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I received a copy of this book from Severn House via NetGalley in return for an honest review

My Thoughts…

This is the third book in the Black and Dod mystery series, and the first I’ve read. This book reads as a standalone, The mystery is solved within the pages of this story, but I did feel I was missing out on the connection between the two main characters.

This story puts one half of the sleuthing duo at the helm. Frances heads to Devon, to avoid jeopardising her long-awaited and much-needed divorce and becomes a temporary house guest at a lovely country house in Devon. The 1930s setting and the upper-class elegance puts you in mind of Agatha Christie’s novels.

The family are mostly charming, and Fran finds she is the subject of one family member’s admiration. The mystery is two-fold, auspiciously she is invited to solve the riddle of the missing diamond, but a recent death occurred at the same time and she questions whether the two are connected.

I found the pacing a little slow, but the mystery is clever, and there is darkness hiding beneath the household’s lighthearted ethos, which gives the story depth. If possible read the series in order, and you will become familiar with the writing style and pace.

Posted in Blog Tour, Book Review, Childrens Books, Fantasy, Friday Read, Parenting and Famlies

A Spooky Tale Sue Wickstead 4*#Review @JayJayBus #kidlit #childrensbooks #BlogTour #BookReview #Halloween #school #walking #adventure @rararesources #Awalkwithourteacher #Giveaway

#ASpookyTale

A Spooky Tale – a walk with our teacher

When the teacher decided to take the class out on a walk the children did not want to go … But… What could possibly go wrong? why did the class not feel well? Read the book to find out.

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#BlogTour

I received a copy of this book from the author in return for an honest review.

My Thoughts…

A lovely bright book, which makes full use of children’s imaginations. The original story was written with children in the author’s class at school, and some of the ideas and images are very childlike and will appeal to the intended age group.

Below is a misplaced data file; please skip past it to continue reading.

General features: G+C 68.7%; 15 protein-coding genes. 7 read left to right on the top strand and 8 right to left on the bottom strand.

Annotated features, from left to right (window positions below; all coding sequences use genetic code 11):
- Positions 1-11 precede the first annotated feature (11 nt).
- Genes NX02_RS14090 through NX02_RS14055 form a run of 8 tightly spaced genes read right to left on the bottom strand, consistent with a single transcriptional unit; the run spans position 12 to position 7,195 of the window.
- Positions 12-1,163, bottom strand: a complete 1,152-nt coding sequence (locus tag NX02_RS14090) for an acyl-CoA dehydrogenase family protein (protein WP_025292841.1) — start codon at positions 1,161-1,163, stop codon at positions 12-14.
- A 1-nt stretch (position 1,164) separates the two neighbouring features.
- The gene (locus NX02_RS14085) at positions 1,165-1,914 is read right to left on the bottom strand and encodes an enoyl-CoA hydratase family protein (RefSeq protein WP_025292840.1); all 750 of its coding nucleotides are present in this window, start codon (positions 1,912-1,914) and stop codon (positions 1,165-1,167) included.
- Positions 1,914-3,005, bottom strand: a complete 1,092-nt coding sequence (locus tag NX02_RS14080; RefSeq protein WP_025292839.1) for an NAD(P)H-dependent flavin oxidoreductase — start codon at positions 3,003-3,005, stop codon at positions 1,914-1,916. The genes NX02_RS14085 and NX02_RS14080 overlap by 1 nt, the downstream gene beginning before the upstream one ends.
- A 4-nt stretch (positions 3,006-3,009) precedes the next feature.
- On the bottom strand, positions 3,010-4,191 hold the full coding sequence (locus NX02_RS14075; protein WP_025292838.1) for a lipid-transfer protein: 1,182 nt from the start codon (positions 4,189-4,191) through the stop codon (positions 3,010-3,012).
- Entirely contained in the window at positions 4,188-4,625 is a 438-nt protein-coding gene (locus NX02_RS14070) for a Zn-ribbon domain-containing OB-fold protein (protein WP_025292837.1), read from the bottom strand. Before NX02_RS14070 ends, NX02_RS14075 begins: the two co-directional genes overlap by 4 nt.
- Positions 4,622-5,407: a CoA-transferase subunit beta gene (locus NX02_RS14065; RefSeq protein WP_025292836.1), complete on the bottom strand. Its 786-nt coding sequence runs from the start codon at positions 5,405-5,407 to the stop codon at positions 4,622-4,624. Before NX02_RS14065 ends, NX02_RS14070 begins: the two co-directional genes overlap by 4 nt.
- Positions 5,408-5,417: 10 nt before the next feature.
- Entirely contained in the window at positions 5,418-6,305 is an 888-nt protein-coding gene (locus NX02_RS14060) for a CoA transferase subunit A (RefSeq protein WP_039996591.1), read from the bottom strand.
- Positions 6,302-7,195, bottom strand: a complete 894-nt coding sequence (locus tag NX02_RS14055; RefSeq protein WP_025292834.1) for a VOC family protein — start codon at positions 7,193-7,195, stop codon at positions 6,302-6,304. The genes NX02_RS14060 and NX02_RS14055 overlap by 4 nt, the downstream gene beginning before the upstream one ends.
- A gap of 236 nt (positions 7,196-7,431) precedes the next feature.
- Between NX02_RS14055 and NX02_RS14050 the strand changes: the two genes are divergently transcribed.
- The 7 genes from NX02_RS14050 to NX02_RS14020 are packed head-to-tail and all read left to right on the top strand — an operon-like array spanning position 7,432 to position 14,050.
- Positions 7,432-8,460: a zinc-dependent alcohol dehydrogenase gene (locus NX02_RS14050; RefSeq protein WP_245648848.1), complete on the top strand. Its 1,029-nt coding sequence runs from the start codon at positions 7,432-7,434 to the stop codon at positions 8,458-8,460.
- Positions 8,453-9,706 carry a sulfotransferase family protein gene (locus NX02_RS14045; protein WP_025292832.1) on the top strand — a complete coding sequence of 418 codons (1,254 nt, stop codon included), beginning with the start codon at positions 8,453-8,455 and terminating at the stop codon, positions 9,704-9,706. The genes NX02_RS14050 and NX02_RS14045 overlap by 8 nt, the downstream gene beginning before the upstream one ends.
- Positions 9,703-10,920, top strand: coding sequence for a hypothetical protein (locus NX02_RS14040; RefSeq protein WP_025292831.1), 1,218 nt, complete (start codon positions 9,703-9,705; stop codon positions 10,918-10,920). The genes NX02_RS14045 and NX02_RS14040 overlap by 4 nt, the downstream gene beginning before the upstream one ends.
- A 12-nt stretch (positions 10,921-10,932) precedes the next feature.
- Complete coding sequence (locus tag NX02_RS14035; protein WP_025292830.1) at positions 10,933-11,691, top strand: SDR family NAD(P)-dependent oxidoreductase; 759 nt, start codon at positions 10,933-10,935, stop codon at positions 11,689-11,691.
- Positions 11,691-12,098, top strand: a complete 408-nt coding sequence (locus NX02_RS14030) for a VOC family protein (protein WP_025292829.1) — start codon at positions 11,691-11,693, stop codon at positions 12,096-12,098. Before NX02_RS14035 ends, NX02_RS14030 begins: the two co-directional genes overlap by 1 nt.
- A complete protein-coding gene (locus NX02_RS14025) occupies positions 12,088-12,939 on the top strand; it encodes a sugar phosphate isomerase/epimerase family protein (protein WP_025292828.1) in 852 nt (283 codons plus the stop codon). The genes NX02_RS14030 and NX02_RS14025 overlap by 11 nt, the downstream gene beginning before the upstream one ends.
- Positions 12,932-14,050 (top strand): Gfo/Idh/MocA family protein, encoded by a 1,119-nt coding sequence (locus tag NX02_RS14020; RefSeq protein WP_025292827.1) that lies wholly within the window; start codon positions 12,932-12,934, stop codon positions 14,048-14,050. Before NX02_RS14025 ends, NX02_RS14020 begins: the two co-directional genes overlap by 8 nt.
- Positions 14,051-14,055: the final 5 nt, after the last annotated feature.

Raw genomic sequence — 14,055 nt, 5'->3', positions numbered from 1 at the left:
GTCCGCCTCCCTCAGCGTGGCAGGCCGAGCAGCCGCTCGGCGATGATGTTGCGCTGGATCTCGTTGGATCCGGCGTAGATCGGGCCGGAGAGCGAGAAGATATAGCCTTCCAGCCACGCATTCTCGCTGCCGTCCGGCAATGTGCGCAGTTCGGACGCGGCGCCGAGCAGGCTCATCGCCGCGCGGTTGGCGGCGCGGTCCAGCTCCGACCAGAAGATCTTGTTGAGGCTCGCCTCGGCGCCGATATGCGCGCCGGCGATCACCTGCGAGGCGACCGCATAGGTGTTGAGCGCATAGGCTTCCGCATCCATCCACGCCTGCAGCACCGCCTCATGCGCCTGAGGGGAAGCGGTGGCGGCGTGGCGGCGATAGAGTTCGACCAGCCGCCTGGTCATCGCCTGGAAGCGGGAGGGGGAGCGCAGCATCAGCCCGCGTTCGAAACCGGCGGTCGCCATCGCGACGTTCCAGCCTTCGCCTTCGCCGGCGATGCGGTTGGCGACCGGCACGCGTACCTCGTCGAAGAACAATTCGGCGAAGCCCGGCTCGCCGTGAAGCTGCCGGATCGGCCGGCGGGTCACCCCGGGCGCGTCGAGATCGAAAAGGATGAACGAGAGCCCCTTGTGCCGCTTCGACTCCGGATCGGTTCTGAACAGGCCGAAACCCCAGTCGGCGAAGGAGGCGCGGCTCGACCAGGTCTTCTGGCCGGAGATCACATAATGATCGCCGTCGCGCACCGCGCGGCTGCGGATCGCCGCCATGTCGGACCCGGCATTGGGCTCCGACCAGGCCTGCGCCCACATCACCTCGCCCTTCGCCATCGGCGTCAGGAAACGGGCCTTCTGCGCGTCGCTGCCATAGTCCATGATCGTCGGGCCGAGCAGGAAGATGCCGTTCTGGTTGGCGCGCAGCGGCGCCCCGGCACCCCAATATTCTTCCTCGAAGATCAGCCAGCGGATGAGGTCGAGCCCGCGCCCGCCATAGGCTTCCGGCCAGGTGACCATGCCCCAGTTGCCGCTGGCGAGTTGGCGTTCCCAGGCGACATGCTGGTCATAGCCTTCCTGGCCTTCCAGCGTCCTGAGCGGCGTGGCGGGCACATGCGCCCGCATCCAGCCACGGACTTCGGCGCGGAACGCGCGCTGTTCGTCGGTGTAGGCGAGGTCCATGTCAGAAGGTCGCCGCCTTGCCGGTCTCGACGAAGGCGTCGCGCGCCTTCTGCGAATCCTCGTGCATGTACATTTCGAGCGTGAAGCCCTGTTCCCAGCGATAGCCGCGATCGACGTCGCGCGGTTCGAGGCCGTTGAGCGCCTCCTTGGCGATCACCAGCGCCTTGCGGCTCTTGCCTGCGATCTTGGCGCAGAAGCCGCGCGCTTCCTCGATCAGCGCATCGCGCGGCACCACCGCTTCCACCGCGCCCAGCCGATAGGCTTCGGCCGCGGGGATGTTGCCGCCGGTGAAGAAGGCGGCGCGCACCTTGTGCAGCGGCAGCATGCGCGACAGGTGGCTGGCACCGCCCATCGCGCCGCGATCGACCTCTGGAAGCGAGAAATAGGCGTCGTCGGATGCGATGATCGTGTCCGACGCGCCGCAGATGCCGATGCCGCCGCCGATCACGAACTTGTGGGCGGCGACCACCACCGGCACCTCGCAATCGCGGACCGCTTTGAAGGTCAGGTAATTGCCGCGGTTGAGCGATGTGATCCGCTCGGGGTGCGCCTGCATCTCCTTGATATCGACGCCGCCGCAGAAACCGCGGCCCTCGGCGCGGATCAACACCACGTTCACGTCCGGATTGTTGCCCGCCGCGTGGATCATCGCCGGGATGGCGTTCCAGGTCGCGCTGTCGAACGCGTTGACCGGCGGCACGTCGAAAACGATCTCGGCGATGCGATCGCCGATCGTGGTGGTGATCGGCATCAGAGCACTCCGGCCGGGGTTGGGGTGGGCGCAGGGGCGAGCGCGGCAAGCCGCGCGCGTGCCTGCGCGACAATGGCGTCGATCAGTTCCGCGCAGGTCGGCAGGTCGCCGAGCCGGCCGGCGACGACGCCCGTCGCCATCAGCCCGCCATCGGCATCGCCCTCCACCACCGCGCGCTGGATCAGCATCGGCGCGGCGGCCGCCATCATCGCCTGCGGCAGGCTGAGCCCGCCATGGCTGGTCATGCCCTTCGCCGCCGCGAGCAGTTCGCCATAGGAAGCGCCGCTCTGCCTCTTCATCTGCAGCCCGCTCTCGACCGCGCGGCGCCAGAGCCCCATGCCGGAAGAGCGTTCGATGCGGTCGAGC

I love the map of the walk so you can relate the story to where the children are on the walk. The animal lover in me quaked at whacking a bear, with a stick and throwing stones at the wolf, but apart from that, it was an enjoyable read, for my grandson and I.

Fun, imaginative and perfect as a Halloween book for your little one.

#SueWickstead

I am an author and a teacher and have written six children’s picture books, all with a bus included somewhere.

Having been able to share my first book, ‘Jay-Jay the Supersonic Bus’, it was time to think about writing a book for younger readers.

While visiting a local school the children were writing stories about a journey, we read Jay-Jay’s book and then I remembered a book that I had written some years before and I read this to the class too, and they loved it.

The original story was based on a walk with my class around the neighbourhood of Bewbush, Crawley. The walk had led to map work and sequencing. Then together with the class I wrote an imaginative adventure.

The events we imagined were put into a class book. The book was shared with many classes and it was always a favourite.

Now years later I decided it was time to update, improve and look at publishing the book.

There is indeed a walk around the district of Bewbush. and following the publication of the book, I went back to see if and how the neighbourhood had changed.

‘Oh, I see you have written a book without a bus!’ commented a friend.

But, look through the pages and you will see there always has to be a bus!

The neighbourhood of Bewbush was a new estate built in Crawley town in the 1970s. The area was built without any shops, school or safe places for children to play. It was an area of high need and was supported by a special playbus which offered a much-needed playgroup venue.

I also undertake events and author bookings and love to share my stories. There are also a few more stories in the writing process, with links to real events and buses.